Her sister Julia Maesa had grand plans to restore the luster of the dynasty—and who better to do it than her darling fourteen-year-old grandson Elagabalus? After paying a grotesque sum to bribe the Roman legions, she and her daughters, Julia Soaemias and Julia Mamaea, left Syria and headed for Rome with the teen in tow. At first he was no trouble, too busy with his flowery gowns and his jeweled shoes and touching up his eyepaint. They entered Rome to cheering crowds that soon were scratching their heads at this goofy kid, running in front of a four-horse chariot pulling a large black stone, symbol of the Syrian sun god.

Soaemias, his mother, soon tired of her son’s bizarre activities: getting up at dawn to sacrifice a herd of cattle to the sun god. His insistence on marrying one of the vestal virgins—what a stink that raised! His nightly outings, too, sometimes in drag, sometimes playing a whore. She and her mom Julia Maesa tried to reason with him, but it was hopeless. She never knew if he was dating a girl or a fellow or an orangutan, for that matter. Once Elagabalus fell for a Carian slave and played the female—even encouraged the fellow to abuse him physically.

Luckily, Julian Soaemias and her mom had gotten some nice honors in Rome; they were given honorific Augusta titles. They even got invited to attend meetings of the Roman senate. Until they’d sat in the Senate once, they didn’t realize how dull this governing business was. Just for giggles, she and her mom put together a Senate of Women, but stuffy Romans looked crosseyed at it as well.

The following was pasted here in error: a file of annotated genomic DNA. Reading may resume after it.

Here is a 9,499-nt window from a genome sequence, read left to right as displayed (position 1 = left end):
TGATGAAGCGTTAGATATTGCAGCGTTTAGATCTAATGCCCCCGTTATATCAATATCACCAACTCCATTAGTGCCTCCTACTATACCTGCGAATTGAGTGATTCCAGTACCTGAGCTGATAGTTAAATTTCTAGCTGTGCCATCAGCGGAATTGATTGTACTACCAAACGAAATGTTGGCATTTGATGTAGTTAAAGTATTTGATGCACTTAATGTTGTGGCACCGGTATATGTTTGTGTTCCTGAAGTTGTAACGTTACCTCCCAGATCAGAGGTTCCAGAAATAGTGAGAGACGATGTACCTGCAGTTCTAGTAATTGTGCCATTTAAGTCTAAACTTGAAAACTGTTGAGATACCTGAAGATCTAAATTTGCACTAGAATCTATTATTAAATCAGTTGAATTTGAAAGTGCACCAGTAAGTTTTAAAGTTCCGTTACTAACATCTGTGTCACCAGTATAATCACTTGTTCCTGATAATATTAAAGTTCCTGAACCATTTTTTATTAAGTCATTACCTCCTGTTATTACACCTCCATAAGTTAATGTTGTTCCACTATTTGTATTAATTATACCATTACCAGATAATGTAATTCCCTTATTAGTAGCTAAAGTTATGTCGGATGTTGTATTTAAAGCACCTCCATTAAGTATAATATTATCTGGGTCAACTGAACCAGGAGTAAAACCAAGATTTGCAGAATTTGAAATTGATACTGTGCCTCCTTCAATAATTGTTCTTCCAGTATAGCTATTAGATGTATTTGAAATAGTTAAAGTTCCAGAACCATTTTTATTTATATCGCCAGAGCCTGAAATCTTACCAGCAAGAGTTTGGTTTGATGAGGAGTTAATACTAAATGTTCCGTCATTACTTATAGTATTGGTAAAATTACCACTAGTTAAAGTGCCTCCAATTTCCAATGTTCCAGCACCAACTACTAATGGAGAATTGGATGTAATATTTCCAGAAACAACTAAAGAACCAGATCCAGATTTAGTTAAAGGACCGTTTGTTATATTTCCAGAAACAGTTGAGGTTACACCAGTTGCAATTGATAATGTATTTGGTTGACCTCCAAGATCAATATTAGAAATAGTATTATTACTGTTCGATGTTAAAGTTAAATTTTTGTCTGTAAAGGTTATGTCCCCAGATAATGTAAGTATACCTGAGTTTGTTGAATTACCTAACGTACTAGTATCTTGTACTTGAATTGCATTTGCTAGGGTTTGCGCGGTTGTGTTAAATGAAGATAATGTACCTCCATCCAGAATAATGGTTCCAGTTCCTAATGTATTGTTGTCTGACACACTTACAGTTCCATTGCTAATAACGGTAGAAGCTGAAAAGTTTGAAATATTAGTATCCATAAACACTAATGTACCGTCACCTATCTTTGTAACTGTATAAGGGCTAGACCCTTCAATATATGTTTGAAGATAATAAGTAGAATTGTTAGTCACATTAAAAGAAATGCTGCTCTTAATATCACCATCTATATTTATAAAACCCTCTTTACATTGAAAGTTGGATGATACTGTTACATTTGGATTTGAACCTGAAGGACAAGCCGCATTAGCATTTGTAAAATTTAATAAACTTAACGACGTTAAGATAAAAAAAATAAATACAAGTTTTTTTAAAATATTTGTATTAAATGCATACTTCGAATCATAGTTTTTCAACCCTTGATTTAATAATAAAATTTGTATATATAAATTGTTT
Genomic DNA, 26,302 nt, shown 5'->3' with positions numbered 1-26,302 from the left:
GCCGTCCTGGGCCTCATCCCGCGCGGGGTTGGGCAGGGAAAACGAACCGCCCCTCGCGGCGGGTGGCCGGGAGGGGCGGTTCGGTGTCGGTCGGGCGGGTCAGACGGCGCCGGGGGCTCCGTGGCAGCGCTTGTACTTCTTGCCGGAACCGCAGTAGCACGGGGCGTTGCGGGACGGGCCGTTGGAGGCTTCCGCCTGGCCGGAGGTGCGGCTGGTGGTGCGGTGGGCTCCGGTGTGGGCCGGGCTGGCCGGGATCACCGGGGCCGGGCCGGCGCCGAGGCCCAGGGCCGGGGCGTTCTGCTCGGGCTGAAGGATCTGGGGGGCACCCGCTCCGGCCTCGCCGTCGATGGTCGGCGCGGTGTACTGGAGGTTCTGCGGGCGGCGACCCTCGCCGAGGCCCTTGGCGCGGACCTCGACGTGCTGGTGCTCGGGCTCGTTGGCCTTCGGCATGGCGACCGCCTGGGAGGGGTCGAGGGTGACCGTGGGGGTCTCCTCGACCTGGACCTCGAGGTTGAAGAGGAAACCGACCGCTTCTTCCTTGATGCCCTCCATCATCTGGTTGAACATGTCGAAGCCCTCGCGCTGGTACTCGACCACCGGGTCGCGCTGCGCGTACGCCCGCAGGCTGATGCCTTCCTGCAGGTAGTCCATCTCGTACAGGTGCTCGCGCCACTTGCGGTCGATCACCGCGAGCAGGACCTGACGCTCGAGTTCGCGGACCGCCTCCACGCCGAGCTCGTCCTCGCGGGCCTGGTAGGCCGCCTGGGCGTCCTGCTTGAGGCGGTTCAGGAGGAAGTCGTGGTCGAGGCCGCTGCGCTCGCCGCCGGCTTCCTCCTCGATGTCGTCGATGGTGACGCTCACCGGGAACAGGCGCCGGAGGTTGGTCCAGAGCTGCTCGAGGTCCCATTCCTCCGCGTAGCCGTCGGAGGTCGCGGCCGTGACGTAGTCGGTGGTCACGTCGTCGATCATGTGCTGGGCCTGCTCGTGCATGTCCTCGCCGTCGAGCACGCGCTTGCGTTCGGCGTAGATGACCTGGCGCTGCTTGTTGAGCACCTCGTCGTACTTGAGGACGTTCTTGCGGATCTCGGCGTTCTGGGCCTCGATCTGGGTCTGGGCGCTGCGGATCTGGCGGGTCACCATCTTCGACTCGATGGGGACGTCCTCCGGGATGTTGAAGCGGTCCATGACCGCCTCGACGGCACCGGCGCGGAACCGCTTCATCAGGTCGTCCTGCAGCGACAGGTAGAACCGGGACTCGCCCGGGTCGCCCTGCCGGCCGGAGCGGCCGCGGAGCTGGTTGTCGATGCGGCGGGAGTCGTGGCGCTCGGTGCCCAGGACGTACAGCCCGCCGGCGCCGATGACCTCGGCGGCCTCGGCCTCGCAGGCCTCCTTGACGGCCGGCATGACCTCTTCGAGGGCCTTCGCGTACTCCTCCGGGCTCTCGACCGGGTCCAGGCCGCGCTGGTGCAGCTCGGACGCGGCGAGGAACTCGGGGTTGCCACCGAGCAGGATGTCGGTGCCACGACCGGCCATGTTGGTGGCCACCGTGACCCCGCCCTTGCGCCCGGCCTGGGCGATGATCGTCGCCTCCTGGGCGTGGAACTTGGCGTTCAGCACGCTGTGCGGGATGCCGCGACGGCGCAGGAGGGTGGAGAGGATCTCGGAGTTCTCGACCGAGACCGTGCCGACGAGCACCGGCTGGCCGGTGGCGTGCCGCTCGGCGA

Before long Romans from senators to plebeians were completely steamed at the antics, sexual and otherwise, of the teenage Elagabalus. The Julias, mother and daughter, agreed he was troubled, but they were sure he’d grow out of it. Just in case, they forced Elagabalus to “adopt” his twelve-year-old cousin, Severus Alexander, and name him the heir.

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During his reign as emperor, this transvestite teen demanded sexual reassignment surgery. Unfortunately his medicos lacked vagina-building skills.

A good thing too, because within two years Elagabalus and his mother Julia Soaemias were brutally rubbed out by irate Roman soldiers. Young Alexander, with his mother Julia Mamaea and his grandmother Julia Maesa as co-regents, wasn’t nearly as outrageous as the late unlamented Julia Soaemias and her son. Romans breathed a grateful collective sigh of relief. Thus in A.D. 223, when Maesa the matriarch died, she was given diva goddess status. She joined her older sister Julia Domna, who’d been made a goddess by Elagabalus—the one almost normal “deed” he’d accomplished in his short reign.

Now the last Julia standing, Julia Mamaea set out to restore order and moderation to the regime. Since acting as regent for young Severus Alexander took no time at all, she had ample opportunity to dream up and then assume the most grandiose titles ever given to a Roman woman. She began with “mother of the emperor, the army, the senate, and the homeland” but finally settled on the pithy and less cumbersome “mother of the whole human race.” (It sounds even better in Latin: mater universi generic humani.)

Keeping in mind the fates of her Julia kinfolk, Mamaea picked some wise advisers, amassed an indecent amount of wealth, kept a tight leash on son Alexander’s sex life, and—wisest move of all—without fanfare of any sort, sent Elagabalus’s detested sungod and his shiny black stone back to Syria. Nevertheless, she and son Alexander were not fated to live long and prosper; assassination by soldiers also awaited them in 235.